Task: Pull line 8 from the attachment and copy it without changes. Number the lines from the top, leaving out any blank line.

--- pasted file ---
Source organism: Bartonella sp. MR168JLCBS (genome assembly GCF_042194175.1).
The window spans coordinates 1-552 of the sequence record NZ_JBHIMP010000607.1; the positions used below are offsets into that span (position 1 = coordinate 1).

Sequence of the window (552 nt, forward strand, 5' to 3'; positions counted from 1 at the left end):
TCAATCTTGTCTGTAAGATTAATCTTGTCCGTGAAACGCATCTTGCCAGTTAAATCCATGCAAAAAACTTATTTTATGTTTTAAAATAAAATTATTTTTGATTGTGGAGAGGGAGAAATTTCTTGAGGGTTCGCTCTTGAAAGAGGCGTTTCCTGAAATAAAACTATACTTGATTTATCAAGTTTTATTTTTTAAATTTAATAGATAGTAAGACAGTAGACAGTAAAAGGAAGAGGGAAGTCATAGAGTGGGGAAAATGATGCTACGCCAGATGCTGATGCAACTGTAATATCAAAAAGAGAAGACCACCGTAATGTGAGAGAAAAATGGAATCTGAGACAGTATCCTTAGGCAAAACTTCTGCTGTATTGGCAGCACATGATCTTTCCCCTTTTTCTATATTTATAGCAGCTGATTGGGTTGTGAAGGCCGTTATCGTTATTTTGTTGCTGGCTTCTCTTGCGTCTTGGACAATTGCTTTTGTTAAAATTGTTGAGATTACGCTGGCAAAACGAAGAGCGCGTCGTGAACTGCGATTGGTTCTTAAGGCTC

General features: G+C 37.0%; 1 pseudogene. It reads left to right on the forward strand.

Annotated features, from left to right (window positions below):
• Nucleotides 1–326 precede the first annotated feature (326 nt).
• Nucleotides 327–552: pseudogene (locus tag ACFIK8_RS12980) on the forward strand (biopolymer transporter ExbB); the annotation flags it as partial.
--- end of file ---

• Nucleotides 327–552: pseudogene (locus tag ACFIK8_RS12980) on the forward strand (biopolymer transporter ExbB); the annotation flags it as partial.